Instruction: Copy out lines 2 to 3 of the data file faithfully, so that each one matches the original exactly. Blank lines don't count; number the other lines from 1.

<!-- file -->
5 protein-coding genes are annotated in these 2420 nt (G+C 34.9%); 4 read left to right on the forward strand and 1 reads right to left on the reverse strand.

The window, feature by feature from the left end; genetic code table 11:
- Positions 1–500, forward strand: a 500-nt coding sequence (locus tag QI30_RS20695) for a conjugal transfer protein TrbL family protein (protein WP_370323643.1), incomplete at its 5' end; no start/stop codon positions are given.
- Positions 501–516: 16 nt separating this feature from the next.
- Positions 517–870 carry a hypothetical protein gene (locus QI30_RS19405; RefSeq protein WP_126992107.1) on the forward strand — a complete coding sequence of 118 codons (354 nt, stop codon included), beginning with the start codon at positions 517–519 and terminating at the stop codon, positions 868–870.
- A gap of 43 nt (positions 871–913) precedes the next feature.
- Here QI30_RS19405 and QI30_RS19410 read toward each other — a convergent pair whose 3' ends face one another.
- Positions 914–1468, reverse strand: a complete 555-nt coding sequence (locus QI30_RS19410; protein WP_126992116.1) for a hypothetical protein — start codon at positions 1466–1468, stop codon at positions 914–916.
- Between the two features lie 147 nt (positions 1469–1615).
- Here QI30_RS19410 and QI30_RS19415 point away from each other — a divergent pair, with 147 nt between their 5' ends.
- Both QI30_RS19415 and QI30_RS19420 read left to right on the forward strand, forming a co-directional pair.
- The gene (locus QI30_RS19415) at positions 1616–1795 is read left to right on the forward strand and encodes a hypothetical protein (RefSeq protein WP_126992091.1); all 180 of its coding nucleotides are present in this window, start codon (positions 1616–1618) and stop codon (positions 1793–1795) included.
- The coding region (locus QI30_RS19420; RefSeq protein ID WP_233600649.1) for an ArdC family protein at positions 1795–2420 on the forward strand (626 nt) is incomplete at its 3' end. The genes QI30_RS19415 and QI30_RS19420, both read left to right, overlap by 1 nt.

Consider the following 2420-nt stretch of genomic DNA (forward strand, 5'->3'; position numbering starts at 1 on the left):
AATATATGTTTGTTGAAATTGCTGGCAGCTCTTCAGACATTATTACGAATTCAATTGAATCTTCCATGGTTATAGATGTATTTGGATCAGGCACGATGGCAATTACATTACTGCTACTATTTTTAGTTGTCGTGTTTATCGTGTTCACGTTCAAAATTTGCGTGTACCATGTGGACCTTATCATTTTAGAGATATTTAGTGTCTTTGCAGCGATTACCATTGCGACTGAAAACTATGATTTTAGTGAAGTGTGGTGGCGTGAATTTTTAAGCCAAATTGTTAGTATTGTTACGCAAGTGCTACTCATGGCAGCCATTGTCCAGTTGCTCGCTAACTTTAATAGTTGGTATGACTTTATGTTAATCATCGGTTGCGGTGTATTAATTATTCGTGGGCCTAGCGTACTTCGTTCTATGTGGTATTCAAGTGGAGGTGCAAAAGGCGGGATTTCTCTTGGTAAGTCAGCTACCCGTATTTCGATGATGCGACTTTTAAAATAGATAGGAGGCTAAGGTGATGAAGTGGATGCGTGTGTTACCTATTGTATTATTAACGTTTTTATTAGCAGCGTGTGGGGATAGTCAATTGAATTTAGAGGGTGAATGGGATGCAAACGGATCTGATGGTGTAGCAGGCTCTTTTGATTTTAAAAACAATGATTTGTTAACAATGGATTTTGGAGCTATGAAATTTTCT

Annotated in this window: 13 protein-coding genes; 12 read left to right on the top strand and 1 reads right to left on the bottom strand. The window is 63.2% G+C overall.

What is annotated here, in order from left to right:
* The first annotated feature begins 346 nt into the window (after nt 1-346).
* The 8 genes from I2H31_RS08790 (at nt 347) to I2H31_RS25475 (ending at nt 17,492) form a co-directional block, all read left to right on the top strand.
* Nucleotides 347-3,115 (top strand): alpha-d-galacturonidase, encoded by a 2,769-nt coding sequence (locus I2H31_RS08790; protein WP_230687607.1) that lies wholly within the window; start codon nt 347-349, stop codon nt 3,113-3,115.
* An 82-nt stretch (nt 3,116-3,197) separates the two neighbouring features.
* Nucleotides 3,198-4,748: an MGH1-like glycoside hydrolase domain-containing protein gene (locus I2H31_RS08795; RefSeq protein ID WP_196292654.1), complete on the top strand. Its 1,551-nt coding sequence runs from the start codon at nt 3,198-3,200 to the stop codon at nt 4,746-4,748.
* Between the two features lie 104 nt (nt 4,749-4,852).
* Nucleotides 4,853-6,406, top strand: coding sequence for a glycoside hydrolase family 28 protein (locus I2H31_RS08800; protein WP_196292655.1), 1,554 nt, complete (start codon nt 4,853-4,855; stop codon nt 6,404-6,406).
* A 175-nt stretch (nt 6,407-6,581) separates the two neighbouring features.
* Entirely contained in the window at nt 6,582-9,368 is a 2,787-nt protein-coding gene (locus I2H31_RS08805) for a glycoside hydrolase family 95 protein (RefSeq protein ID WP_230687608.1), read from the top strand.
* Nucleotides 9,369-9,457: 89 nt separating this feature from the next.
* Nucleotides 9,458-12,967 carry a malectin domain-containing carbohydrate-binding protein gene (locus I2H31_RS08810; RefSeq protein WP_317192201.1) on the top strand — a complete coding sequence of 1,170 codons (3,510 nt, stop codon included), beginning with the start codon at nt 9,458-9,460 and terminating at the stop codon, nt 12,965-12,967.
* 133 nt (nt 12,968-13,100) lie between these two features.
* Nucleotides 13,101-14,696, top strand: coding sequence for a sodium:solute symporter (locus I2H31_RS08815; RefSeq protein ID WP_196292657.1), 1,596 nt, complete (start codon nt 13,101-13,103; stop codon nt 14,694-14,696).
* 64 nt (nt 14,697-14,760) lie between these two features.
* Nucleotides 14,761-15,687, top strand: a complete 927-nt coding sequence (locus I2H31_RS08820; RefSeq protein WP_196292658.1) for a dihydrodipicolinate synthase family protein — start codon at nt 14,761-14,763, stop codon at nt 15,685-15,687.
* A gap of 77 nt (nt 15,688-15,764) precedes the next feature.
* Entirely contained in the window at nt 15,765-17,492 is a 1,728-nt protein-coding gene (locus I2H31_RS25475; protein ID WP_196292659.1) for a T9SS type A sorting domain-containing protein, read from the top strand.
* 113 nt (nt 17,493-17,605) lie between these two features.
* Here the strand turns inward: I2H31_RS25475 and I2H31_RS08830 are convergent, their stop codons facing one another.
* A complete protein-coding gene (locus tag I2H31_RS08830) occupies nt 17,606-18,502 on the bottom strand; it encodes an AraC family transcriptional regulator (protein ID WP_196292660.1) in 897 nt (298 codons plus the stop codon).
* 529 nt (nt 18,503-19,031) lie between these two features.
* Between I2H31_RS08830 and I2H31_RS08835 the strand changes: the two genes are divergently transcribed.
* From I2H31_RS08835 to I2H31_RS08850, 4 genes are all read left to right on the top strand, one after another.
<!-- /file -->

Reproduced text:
The window, feature by feature from the left end; genetic code table 11:
- Positions 1–500, forward strand: a 500-nt coding sequence (locus tag QI30_RS20695) for a conjugal transfer protein TrbL family protein (protein WP_370323643.1), incomplete at its 5' end; no start/stop codon positions are given.